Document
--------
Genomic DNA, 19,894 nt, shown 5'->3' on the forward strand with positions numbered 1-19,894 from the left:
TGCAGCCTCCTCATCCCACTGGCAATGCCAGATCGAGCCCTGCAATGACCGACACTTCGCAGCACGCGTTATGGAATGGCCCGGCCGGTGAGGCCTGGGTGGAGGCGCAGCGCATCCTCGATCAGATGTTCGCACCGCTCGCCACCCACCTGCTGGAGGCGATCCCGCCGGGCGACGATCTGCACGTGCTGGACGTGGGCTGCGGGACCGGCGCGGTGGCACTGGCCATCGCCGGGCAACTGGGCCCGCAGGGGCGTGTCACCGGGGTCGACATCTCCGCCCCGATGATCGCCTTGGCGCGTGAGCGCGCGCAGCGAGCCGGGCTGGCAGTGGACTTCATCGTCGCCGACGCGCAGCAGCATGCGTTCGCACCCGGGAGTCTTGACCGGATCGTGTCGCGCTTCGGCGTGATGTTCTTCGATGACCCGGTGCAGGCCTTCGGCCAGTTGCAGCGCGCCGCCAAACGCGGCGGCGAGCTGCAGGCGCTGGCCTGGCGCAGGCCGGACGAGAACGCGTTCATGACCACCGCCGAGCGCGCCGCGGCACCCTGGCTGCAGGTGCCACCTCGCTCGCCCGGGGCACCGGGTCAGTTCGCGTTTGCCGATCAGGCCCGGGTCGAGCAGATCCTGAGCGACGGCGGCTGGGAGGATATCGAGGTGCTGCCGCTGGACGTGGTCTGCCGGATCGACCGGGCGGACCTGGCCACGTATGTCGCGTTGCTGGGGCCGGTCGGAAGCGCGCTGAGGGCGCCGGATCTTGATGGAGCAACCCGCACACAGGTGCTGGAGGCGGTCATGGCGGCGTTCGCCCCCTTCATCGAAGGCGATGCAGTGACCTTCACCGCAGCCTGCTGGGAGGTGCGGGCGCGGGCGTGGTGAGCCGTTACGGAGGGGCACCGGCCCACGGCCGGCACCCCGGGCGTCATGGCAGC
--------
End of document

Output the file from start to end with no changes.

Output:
Genomic DNA, 19,894 nt, shown 5'->3' on the forward strand with positions numbered 1-19,894 from the left:
TGCAGCCTCCTCATCCCACTGGCAATGCCAGATCGAGCCCTGCAATGACCGACACTTCGCAGCACGCGTTATGGAATGGCCCGGCCGGTGAGGCCTGGGTGGAGGCGCAGCGCATCCTCGATCAGATGTTCGCACCGCTCGCCACCCACCTGCTGGAGGCGATCCCGCCGGGCGACGATCTGCACGTGCTGGACGTGGGCTGCGGGACCGGCGCGGTGGCACTGGCCATCGCCGGGCAACTGGGCCCGCAGGGGCGTGTCACCGGGGTCGACATCTCCGCCCCGATGATCGCCTTGGCGCGTGAGCGCGCGCAGCGAGCCGGGCTGGCAGTGGACTTCATCGTCGCCGACGCGCAGCAGCATGCGTTCGCACCCGGGAGTCTTGACCGGATCGTGTCGCGCTTCGGCGTGATGTTCTTCGATGACCCGGTGCAGGCCTTCGGCCAGTTGCAGCGCGCCGCCAAACGCGGCGGCGAGCTGCAGGCGCTGGCCTGGCGCAGGCCGGACGAGAACGCGTTCATGACCACCGCCGAGCGCGCCGCGGCACCCTGGCTGCAGGTGCCACCTCGCTCGCCCGGGGCACCGGGTCAGTTCGCGTTTGCCGATCAGGCCCGGGTCGAGCAGATCCTGAGCGACGGCGGCTGGGAGGATATCGAGGTGCTGCCGCTGGACGTGGTCTGCCGGATCGACCGGGCGGACCTGGCCACGTATGTCGCGTTGCTGGGGCCGGTCGGAAGCGCGCTGAGGGCGCCGGATCTTGATGGAGCAACCCGCACACAGGTGCTGGAGGCGGTCATGGCGGCGTTCGCCCCCTTCATCGAAGGCGATGCAGTGACCTTCACCGCAGCCTGCTGGGAGGTGCGGGCGCGGGCGTGGTGAGCCGTTACGGAGGGGCACCGGCCCACGGCCGGCACCCCGGGCGTCATGGCAGC